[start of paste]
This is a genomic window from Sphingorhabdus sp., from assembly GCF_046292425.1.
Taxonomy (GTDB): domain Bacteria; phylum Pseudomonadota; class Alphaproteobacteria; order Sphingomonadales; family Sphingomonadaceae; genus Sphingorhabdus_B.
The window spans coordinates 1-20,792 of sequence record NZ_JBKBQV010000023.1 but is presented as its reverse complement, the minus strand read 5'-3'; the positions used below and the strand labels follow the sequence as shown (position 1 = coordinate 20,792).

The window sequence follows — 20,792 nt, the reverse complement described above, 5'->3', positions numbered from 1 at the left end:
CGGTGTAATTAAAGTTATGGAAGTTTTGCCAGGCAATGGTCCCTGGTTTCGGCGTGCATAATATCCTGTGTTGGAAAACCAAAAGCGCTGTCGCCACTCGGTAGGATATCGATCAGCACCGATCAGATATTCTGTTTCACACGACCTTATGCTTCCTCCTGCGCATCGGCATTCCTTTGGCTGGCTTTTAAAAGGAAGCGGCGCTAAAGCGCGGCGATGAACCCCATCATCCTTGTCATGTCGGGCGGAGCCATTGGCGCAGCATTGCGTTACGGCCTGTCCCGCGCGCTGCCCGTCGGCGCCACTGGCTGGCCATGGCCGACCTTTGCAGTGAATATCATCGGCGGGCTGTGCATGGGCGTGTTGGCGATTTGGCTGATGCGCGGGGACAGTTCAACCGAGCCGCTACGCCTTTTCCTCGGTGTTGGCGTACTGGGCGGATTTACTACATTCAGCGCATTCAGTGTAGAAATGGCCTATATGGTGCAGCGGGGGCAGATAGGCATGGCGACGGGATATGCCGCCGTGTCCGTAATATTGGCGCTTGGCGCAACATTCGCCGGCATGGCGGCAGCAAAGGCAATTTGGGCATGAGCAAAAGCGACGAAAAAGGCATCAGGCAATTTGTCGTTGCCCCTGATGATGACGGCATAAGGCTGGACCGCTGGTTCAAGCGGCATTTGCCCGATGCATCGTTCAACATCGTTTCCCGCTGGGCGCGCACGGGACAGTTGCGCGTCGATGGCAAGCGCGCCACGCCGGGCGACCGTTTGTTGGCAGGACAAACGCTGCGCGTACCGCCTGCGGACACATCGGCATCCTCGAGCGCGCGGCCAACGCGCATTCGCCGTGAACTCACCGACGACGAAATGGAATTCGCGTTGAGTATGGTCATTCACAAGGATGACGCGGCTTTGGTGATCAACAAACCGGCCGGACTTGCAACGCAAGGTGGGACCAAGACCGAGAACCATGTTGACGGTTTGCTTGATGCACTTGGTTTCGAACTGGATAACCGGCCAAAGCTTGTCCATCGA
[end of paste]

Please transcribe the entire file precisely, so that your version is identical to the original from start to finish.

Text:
This is a genomic window from Sphingorhabdus sp., from assembly GCF_046292425.1.
Taxonomy (GTDB): domain Bacteria; phylum Pseudomonadota; class Alphaproteobacteria; order Sphingomonadales; family Sphingomonadaceae; genus Sphingorhabdus_B.
The window spans coordinates 1-20,792 of sequence record NZ_JBKBQV010000023.1 but is presented as its reverse complement, the minus strand read 5'-3'; the positions used below and the strand labels follow the sequence as shown (position 1 = coordinate 20,792).

The window sequence follows — 20,792 nt, the reverse complement described above, 5'->3', positions numbered from 1 at the left end:
CGGTGTAATTAAAGTTATGGAAGTTTTGCCAGGCAATGGTCCCTGGTTTCGGCGTGCATAATATCCTGTGTTGGAAAACCAAAAGCGCTGTCGCCACTCGGTAGGATATCGATCAGCACCGATCAGATATTCTGTTTCACACGACCTTATGCTTCCTCCTGCGCATCGGCATTCCTTTGGCTGGCTTTTAAAAGGAAGCGGCGCTAAAGCGCGGCGATGAACCCCATCATCCTTGTCATGTCGGGCGGAGCCATTGGCGCAGCATTGCGTTACGGCCTGTCCCGCGCGCTGCCCGTCGGCGCCACTGGCTGGCCATGGCCGACCTTTGCAGTGAATATCATCGGCGGGCTGTGCATGGGCGTGTTGGCGATTTGGCTGATGCGCGGGGACAGTTCAACCGAGCCGCTACGCCTTTTCCTCGGTGTTGGCGTACTGGGCGGATTTACTACATTCAGCGCATTCAGTGTAGAAATGGCCTATATGGTGCAGCGGGGGCAGATAGGCATGGCGACGGGATATGCCGCCGTGTCCGTAATATTGGCGCTTGGCGCAACATTCGCCGGCATGGCGGCAGCAAAGGCAATTTGGGCATGAGCAAAAGCGACGAAAAAGGCATCAGGCAATTTGTCGTTGCCCCTGATGATGACGGCATAAGGCTGGACCGCTGGTTCAAGCGGCATTTGCCCGATGCATCGTTCAACATCGTTTCCCGCTGGGCGCGCACGGGACAGTTGCGCGTCGATGGCAAGCGCGCCACGCCGGGCGACCGTTTGTTGGCAGGACAAACGCTGCGCGTACCGCCTGCGGACACATCGGCATCCTCGAGCGCGCGGCCAACGCGCATTCGCCGTGAACTCACCGACGACGAAATGGAATTCGCGTTGAGTATGGTCATTCACAAGGATGACGCGGCTTTGGTGATCAACAAACCGGCCGGACTTGCAACGCAAGGTGGGACCAAGACCGAGAACCATGTTGACGGTTTGCTTGATGCACTTGGTTTCGAACTGGATAACCGGCCAAAGCTTGTCCATCGA